Some jobs can provide their employees with a sense of meaning and fulfilment. Medics and those in the healthcare sector have incredibly difficult jobs, but it can also be very rewarding knowing that they're making a difference in people's lives. The same could be said about scientists helping fight the climate crisis and teachers. That's not to say that those people don't enjoy their lives out of work, but their work may be a fundamental component of their happiness. While the purpose of work is to get something done and provide people with an income rather than provide happiness, it may be a byproduct.

Do we live to work or work to live? If we are no longer economically useful in society, will we move away from consumerism and more to things that money can't buy, like spending quality time with our loved ones? But how valuable would our time be in a world without work?

Value of time

Photo by Nathan Dumlao / Unsplash

One argument that a friend recently put forward is how free time may lose its value if you have too much of it. With regular 9-5 jobs and the other commitments (family, chores, etc.) that fill many of our lives, we're constantly busy and may find it hard to carve out 'free time'.

Knowing that our free time is limited may help us appreciate it more and, therefore, want to utilise it better. If most of our time was free time, was Voltaire right? Would we get bored? How many Netflix shows can someone binge-watch or holidays can you experience before it gets repetitive?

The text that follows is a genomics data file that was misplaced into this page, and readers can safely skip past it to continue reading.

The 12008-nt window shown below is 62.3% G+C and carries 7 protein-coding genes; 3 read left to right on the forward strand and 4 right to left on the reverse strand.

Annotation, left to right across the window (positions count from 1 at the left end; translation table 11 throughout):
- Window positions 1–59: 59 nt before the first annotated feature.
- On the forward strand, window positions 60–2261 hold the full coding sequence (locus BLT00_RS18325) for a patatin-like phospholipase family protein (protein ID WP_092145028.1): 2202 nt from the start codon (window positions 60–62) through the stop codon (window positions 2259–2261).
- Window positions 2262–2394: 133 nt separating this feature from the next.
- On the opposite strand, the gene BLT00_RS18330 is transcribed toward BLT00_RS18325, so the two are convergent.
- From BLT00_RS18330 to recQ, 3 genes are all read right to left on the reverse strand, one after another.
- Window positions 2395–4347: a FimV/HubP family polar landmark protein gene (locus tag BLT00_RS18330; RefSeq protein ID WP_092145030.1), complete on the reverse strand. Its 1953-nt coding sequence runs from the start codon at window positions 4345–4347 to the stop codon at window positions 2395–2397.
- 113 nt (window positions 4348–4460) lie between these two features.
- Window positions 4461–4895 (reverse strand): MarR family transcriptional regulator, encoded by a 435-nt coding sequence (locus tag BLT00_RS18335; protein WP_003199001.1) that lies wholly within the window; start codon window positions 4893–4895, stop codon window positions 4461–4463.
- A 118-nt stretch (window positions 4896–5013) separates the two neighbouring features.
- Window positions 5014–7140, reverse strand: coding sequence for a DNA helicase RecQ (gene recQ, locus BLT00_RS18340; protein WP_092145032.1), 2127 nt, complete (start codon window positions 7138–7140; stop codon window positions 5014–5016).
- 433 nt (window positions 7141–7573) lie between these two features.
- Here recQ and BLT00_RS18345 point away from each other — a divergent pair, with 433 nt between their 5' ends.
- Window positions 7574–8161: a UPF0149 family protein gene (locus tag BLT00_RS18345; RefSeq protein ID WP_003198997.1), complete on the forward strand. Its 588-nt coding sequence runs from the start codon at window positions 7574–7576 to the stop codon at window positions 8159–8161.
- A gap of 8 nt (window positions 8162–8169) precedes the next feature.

Innocent bystanders

If that's a future that sounds positive to us, that's great. We can simply ride the wave. If not, we don't need to be innocent bystanders with no say or input in the matter. We can help push forward a future that's worth looking forward to rather than be apathetic and resigned to something that doesn't have to happen.


  1. Superintelligence: Paths, Dangers, Strategies, 2014. Nick Bostrom.
  2. Universal Basic Income (UBI) definition. Investopedia. https://www.investopedia.com/terms/b/basic-income.asp
  3. Is universal basic income working? We went to Finland to find out | CNBC Reports. https://www.youtube.com/watch?v=mkF-Lsy-SlM
  4. Andrew Yang Makes the Case for Universal Basic Income. https://www.youtube.com/watch?v=TABoe_wLPYc
  5. The Industries of the Future, Alec Ross. Page 37.
  6. Life 3.0, Max Tegmark